Development of a stage-structured process-based predator–prey model to analyse biological control of cotton aphid, Aphis gossypii, by the sevenspot ladybeetle, Coccinella septempunctata, in cotton

J.Y. Xia, J. Wang*, J.J. Cui, P.A. Leffelaar, R. Rabbinge, W. van der Werf

*Corresponding author for this work

Research output: Contribution to journalArticleAcademicpeer-review

3 Citations (Scopus)

Abstract

Agricultural system diversification is well known to affect the population dynamics of crop pests, but predator–prey dynamics in crop systems are difficult to analyse due to interactions between multiple life stages of predator and prey, the modulating effect of temperature, the actions of additional predators, and the open nature of the system, with immigration and emigration of both predators and prey. To better understand and characterize the predator–prey system dynamics under field conditions, we developed a detailed process-based simulation model for the stage structured population interaction between cotton aphid, Aphis gossypii, and its main natural enemy, the sevenspot ladybeetle Coccinella septempunctata. The model includes interactions between all insects stages as affected by temperature and host growth, and was parameterized based on detailed data collection in the laboratory and the field. The model was tested with independent data. Simulations show that the initial predator–prey ratio, as affected by immigration rates of the aphid and the predators into the crop, is the key factor for biological control. The model is a useful tool for scenario assessments on the effects of crop diversification on pest-natural enemy dynamics.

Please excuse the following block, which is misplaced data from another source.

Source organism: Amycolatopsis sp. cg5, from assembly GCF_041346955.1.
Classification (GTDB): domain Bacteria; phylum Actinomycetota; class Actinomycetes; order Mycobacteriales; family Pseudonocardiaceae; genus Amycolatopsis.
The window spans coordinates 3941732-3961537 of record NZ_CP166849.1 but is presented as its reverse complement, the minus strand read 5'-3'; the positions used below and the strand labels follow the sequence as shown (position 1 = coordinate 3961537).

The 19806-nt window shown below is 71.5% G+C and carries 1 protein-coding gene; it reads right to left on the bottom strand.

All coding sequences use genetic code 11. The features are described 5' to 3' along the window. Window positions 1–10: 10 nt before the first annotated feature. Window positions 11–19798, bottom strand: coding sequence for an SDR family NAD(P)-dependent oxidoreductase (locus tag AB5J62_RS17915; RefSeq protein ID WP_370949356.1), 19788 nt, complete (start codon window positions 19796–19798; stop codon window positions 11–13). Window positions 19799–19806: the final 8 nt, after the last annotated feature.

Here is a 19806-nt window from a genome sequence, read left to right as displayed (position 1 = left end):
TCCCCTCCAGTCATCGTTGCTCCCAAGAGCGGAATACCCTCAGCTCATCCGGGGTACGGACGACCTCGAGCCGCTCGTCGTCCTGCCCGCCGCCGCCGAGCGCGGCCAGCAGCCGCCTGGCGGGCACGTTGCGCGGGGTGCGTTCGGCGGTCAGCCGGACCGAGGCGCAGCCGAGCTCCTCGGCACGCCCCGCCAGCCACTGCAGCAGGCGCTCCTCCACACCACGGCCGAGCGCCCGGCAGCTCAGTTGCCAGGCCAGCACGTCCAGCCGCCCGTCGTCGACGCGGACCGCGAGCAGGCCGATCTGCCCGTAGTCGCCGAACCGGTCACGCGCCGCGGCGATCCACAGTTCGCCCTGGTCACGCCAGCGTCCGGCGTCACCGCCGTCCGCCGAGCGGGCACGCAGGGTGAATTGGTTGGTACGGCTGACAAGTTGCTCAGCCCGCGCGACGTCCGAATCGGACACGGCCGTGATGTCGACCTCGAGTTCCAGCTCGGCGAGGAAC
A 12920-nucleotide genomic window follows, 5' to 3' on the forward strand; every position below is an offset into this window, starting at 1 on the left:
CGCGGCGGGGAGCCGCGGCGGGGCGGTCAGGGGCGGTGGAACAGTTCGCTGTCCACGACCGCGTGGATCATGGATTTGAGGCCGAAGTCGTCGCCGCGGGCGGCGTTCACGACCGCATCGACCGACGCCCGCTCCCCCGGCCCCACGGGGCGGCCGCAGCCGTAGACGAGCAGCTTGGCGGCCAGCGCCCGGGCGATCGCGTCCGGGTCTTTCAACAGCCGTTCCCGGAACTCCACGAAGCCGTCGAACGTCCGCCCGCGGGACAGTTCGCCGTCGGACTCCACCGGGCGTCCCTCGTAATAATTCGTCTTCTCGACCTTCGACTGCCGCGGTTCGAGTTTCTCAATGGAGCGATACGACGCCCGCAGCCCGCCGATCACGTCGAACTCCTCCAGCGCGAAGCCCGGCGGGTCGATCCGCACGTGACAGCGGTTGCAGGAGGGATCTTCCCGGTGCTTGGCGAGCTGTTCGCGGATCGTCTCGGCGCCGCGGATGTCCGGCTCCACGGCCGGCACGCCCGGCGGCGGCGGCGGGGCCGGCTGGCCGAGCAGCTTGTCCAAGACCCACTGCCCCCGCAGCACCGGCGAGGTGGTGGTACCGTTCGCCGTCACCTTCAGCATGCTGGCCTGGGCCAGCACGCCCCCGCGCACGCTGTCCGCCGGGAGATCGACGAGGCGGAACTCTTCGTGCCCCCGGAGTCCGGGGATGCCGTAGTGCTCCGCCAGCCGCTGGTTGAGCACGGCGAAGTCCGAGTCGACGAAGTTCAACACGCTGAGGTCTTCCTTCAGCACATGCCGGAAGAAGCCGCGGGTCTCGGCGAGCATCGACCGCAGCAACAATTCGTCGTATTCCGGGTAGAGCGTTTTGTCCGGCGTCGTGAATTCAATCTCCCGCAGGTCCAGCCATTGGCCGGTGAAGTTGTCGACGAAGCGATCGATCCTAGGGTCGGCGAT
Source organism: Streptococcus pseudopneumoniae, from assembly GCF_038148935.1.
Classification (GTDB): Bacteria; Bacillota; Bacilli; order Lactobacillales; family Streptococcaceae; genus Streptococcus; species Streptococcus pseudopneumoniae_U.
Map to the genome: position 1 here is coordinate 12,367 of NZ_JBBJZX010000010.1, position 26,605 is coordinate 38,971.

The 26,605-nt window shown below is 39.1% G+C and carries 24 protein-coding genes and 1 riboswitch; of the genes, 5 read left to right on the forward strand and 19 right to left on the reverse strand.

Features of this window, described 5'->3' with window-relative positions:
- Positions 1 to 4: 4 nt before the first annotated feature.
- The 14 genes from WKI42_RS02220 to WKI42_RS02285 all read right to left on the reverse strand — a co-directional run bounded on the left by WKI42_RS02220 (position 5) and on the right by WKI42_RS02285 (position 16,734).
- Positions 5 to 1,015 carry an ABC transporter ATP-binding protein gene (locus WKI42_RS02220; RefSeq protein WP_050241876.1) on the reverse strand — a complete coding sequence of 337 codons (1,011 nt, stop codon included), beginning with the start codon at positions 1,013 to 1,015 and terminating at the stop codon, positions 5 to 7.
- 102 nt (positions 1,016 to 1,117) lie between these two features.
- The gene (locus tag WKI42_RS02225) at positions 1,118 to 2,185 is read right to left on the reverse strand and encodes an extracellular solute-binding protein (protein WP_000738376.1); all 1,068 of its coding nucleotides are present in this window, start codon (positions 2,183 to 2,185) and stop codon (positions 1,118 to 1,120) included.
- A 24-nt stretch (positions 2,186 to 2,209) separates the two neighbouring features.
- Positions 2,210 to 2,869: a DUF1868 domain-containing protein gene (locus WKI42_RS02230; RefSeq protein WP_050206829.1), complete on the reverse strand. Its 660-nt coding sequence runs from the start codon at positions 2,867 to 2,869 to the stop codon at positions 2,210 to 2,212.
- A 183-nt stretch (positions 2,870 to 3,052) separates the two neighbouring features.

Original languageEnglish
Pages (from-to)11-30
JournalEcological Complexity
Volume33
DOIs
Publication statusPublished - 1 Jan 2018

Keywords

  • Cage studies
  • Field experiments
  • Laboratory
  • predator–prey dynamics
  • Simulation model

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